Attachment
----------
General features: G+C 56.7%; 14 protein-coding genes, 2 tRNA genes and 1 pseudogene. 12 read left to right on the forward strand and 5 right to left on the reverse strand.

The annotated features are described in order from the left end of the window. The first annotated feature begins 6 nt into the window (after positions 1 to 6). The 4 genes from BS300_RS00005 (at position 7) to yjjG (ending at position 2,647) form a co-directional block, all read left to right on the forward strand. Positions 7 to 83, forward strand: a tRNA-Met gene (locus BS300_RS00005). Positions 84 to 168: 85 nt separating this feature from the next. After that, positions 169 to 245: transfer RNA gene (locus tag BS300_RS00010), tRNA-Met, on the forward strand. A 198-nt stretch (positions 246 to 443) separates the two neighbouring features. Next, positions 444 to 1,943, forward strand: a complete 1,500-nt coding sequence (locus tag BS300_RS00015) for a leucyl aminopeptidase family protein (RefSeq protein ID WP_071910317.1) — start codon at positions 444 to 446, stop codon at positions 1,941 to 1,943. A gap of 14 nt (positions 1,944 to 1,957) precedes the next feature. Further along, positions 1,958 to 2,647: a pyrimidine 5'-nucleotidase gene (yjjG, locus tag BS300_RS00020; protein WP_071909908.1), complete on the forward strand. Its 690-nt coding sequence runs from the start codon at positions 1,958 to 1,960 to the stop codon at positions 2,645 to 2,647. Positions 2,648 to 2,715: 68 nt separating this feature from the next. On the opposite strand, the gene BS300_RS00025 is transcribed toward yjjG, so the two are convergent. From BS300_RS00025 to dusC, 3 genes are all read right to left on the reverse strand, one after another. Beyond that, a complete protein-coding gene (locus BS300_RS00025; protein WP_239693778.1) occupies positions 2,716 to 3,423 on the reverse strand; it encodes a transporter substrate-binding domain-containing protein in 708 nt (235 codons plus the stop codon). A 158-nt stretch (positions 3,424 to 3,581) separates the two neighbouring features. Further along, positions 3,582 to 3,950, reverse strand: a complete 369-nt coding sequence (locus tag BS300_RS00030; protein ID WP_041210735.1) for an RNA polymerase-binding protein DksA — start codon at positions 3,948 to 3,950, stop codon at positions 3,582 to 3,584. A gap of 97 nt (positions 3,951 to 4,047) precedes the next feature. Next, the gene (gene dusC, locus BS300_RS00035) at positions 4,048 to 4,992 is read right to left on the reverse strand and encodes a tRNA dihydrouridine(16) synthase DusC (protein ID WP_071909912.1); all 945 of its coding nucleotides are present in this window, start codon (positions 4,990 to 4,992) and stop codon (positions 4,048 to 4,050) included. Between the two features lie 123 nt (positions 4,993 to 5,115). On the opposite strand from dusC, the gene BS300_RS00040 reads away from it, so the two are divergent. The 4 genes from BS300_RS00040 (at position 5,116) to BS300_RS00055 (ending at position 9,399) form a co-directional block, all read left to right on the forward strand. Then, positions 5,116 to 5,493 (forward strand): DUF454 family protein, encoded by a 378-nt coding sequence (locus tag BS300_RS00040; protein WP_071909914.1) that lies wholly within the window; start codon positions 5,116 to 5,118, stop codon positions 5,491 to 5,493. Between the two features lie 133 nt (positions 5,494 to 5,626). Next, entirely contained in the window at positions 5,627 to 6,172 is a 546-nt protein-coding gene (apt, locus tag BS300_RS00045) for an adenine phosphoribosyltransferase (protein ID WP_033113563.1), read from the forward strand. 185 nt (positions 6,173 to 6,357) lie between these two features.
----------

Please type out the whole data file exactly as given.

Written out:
General features: G+C 56.7%; 14 protein-coding genes, 2 tRNA genes and 1 pseudogene. 12 read left to right on the forward strand and 5 right to left on the reverse strand.

The annotated features are described in order from the left end of the window. The first annotated feature begins 6 nt into the window (after positions 1 to 6). The 4 genes from BS300_RS00005 (at position 7) to yjjG (ending at position 2,647) form a co-directional block, all read left to right on the forward strand. Positions 7 to 83, forward strand: a tRNA-Met gene (locus BS300_RS00005). Positions 84 to 168: 85 nt separating this feature from the next. After that, positions 169 to 245: transfer RNA gene (locus tag BS300_RS00010), tRNA-Met, on the forward strand. A 198-nt stretch (positions 246 to 443) separates the two neighbouring features. Next, positions 444 to 1,943, forward strand: a complete 1,500-nt coding sequence (locus tag BS300_RS00015) for a leucyl aminopeptidase family protein (RefSeq protein ID WP_071910317.1) — start codon at positions 444 to 446, stop codon at positions 1,941 to 1,943. A gap of 14 nt (positions 1,944 to 1,957) precedes the next feature. Further along, positions 1,958 to 2,647: a pyrimidine 5'-nucleotidase gene (yjjG, locus tag BS300_RS00020; protein WP_071909908.1), complete on the forward strand. Its 690-nt coding sequence runs from the start codon at positions 1,958 to 1,960 to the stop codon at positions 2,645 to 2,647. Positions 2,648 to 2,715: 68 nt separating this feature from the next. On the opposite strand, the gene BS300_RS00025 is transcribed toward yjjG, so the two are convergent. From BS300_RS00025 to dusC, 3 genes are all read right to left on the reverse strand, one after another. Beyond that, a complete protein-coding gene (locus BS300_RS00025; protein WP_239693778.1) occupies positions 2,716 to 3,423 on the reverse strand; it encodes a transporter substrate-binding domain-containing protein in 708 nt (235 codons plus the stop codon). A 158-nt stretch (positions 3,424 to 3,581) separates the two neighbouring features. Further along, positions 3,582 to 3,950, reverse strand: a complete 369-nt coding sequence (locus tag BS300_RS00030; protein ID WP_041210735.1) for an RNA polymerase-binding protein DksA — start codon at positions 3,948 to 3,950, stop codon at positions 3,582 to 3,584. A gap of 97 nt (positions 3,951 to 4,047) precedes the next feature. Next, the gene (gene dusC, locus BS300_RS00035) at positions 4,048 to 4,992 is read right to left on the reverse strand and encodes a tRNA dihydrouridine(16) synthase DusC (protein ID WP_071909912.1); all 945 of its coding nucleotides are present in this window, start codon (positions 4,990 to 4,992) and stop codon (positions 4,048 to 4,050) included. Between the two features lie 123 nt (positions 4,993 to 5,115). On the opposite strand from dusC, the gene BS300_RS00040 reads away from it, so the two are divergent. The 4 genes from BS300_RS00040 (at position 5,116) to BS300_RS00055 (ending at position 9,399) form a co-directional block, all read left to right on the forward strand. Then, positions 5,116 to 5,493 (forward strand): DUF454 family protein, encoded by a 378-nt coding sequence (locus tag BS300_RS00040; protein WP_071909914.1) that lies wholly within the window; start codon positions 5,116 to 5,118, stop codon positions 5,491 to 5,493. Between the two features lie 133 nt (positions 5,494 to 5,626). Next, entirely contained in the window at positions 5,627 to 6,172 is a 546-nt protein-coding gene (apt, locus tag BS300_RS00045) for an adenine phosphoribosyltransferase (protein ID WP_033113563.1), read from the forward strand. 185 nt (positions 6,173 to 6,357) lie between these two features.